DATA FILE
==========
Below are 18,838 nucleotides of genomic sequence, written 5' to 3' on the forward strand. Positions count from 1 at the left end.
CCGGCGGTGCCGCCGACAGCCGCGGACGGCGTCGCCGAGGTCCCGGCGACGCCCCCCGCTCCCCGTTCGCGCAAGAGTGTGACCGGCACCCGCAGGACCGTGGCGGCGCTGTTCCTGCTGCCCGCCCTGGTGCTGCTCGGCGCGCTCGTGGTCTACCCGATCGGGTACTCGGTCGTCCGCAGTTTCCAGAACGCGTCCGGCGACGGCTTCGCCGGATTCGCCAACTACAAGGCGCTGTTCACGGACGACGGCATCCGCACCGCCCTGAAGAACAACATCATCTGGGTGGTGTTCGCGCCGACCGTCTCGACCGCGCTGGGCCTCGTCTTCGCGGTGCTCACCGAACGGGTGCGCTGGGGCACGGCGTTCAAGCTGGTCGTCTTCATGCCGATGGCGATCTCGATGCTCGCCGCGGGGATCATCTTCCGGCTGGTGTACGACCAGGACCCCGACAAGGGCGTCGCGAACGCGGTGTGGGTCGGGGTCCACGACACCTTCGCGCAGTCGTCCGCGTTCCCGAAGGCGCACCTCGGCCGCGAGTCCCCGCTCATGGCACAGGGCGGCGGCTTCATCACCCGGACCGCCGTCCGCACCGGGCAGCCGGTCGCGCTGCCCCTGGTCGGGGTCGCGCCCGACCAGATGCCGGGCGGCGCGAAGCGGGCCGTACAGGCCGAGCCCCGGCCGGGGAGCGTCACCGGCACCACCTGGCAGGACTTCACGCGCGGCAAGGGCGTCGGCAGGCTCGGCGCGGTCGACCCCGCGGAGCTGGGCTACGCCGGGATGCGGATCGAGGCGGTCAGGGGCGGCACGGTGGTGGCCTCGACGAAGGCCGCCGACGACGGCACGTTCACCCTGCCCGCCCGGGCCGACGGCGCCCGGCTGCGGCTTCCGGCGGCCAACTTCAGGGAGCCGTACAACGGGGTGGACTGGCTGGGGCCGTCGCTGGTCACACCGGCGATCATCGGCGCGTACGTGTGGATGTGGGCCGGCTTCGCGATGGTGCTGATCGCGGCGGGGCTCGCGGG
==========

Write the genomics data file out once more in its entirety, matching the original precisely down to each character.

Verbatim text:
Below are 18,838 nucleotides of genomic sequence, written 5' to 3' on the forward strand. Positions count from 1 at the left end.
CCGGCGGTGCCGCCGACAGCCGCGGACGGCGTCGCCGAGGTCCCGGCGACGCCCCCCGCTCCCCGTTCGCGCAAGAGTGTGACCGGCACCCGCAGGACCGTGGCGGCGCTGTTCCTGCTGCCCGCCCTGGTGCTGCTCGGCGCGCTCGTGGTCTACCCGATCGGGTACTCGGTCGTCCGCAGTTTCCAGAACGCGTCCGGCGACGGCTTCGCCGGATTCGCCAACTACAAGGCGCTGTTCACGGACGACGGCATCCGCACCGCCCTGAAGAACAACATCATCTGGGTGGTGTTCGCGCCGACCGTCTCGACCGCGCTGGGCCTCGTCTTCGCGGTGCTCACCGAACGGGTGCGCTGGGGCACGGCGTTCAAGCTGGTCGTCTTCATGCCGATGGCGATCTCGATGCTCGCCGCGGGGATCATCTTCCGGCTGGTGTACGACCAGGACCCCGACAAGGGCGTCGCGAACGCGGTGTGGGTCGGGGTCCACGACACCTTCGCGCAGTCGTCCGCGTTCCCGAAGGCGCACCTCGGCCGCGAGTCCCCGCTCATGGCACAGGGCGGCGGCTTCATCACCCGGACCGCCGTCCGCACCGGGCAGCCGGTCGCGCTGCCCCTGGTCGGGGTCGCGCCCGACCAGATGCCGGGCGGCGCGAAGCGGGCCGTACAGGCCGAGCCCCGGCCGGGGAGCGTCACCGGCACCACCTGGCAGGACTTCACGCGCGGCAAGGGCGTCGGCAGGCTCGGCGCGGTCGACCCCGCGGAGCTGGGCTACGCCGGGATGCGGATCGAGGCGGTCAGGGGCGGCACGGTGGTGGCCTCGACGAAGGCCGCCGACGACGGCACGTTCACCCTGCCCGCCCGGGCCGACGGCGCCCGGCTGCGGCTTCCGGCGGCCAACTTCAGGGAGCCGTACAACGGGGTGGACTGGCTGGGGCCGTCGCTGGTCACACCGGCGATCATCGGCGCGTACGTGTGGATGTGGGCCGGCTTCGCGATGGTGCTGATCGCGGCGGGGCTCGCGGG